In fact, one of my favorite articles that has emerged in light of recent allegations came out last week in the Washington Post after allegations emerged about Senator Al Franken. Written by a "feminist" who "studies rape culture", she is refreshingly honest by admitting that she would never want Democrats to take action against Franken simply because he's better than any Republican.
If I believed for one second that Franken is the only Democrat in the Senate who has done something like this, with or without photographic evidence, I would see that as the best and most appropriate option. But in the world we actually live in, I’m betting that there will be more. And more after that. And they won’t all come from states with Democratic governors and a deep bench of progressive replacements. Some will, if ousted, have their successors chosen by Republicans.
In other words, if we set this precedent in the interest of demonstrating our party’s solidarity with harassed and abused women, we’re only going to drain the swamp of people who, however flawed, still regularly vote to protect women’s rights and freedoms.
While it may be fair to argue that this reaction is "tribalistic", it's also quite rational.
After all, politics is simply war by other means - and you tend to prefer an SOB on your side over an enemy choir boy.
The solution, of course, is to change the battlefield. If we take away the power Washington has, and allow politics to be played out at the State and Local level, then America will no longer be a country in which we are required to force our political beliefs on everyone else. Instead, we would all have genuine options about the style of government we live under.
As the scope of government America continues to grow, we will see political tribalism only grow.
Until that trend reverses itself, a politician's political affiliation will always matter more than his morals.
A county sheriff in Texas has run afoul of the social media mob when he publicly announced on Facebook that he was seeking to press charges against a local resident known for using the F-word on a sign on his vehicle.
Social media readers responded with the expected protests over freedom of speech when Sheriff Troy Nehls posted a photo of the offending truck and announced the local district attorney "has informed us she would accept Disorderly Conduct charges regarding it."
Numerous other sites have focused on the First-Amendment implications of the situation. But let's focus here instead on the use of taxpayer-funded resources by a county employee:
In essence, the Sheriff is seeking to make an arrest over what amounts to a rude bumper sticker.
By announcing that he has met with or called the local prosecutor, and may have charges filed, the sheriff is threatening the owner of the truck with state violence that may include arrest, fines, and perhaps even a short period of imprisonment.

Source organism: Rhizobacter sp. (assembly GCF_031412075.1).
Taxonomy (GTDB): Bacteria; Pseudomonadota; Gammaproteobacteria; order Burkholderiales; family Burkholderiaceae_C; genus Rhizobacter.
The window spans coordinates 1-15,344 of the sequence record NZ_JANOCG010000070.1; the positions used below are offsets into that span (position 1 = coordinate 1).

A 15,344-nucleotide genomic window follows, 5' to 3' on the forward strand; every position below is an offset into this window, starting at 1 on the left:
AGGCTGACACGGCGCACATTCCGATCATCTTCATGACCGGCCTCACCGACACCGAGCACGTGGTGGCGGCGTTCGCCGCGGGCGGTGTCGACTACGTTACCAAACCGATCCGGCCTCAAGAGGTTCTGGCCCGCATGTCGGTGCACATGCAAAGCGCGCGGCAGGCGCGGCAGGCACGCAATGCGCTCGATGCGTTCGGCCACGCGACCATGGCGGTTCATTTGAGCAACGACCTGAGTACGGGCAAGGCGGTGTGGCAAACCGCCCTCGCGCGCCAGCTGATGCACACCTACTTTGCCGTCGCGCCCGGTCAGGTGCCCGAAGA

Given all the effort the Sheriff has gone to, a reasonable person might conclude that there is essentially no crime at all in Fort Bend County.
However, in spite of the fact that the Sheriff acts like he has nothing better to do, it turns out that Fort Bend County has its share of crime.
Indeed, according to the FBI's crime statistics, the Fort Bend County in 2016 reported a total of 758 violent crimes. This included 18 homicides, 83 rapes, 141 robberies, 516 aggravated assaults. Property crimes included 269 auto thefts.
The population of the county is approximately 580,000, which means the homicide rate is around 3.0 per 100,000. That's not an especially high homicide rate by American standards, but it's not an especially low one, either, especially for a high-income suburban area like Fort Bend County.
In other words, the county has its share of crime, but the Sheriff is more concerned with waging petty battles over bumper stickers with local residents, rather than focus on prosecuting violent criminals, or on recovering stolen property.
In the past, here at mises.org, we've noted how with any organization — including law enforcement agencies — time spent on one activity necessarily reduces the resources spent on other activities. The often-used police claim that police "must enforce all the laws" has always been nonsense since there are limited resources available.
Thus, there is a real opportunity cost to tracking down people with naughty words on bumper stickers, while there are also 500-odd aggravated assaults per year.
This should surprise no-one of course, since the Sheriff's department is not subject to any market discipline and is guided more by how well it can lobby the county government for a bigger budget, and how well the Sheriff is at getting votes from the local population. This fracas over a bumper sticker, of course, is likely little more than a political ploy, given that the Sheriff apparently has ambitions for higher office.
It may be that this publicity pays off well for the Sheriff. Local victims of crime, however, may fare less well.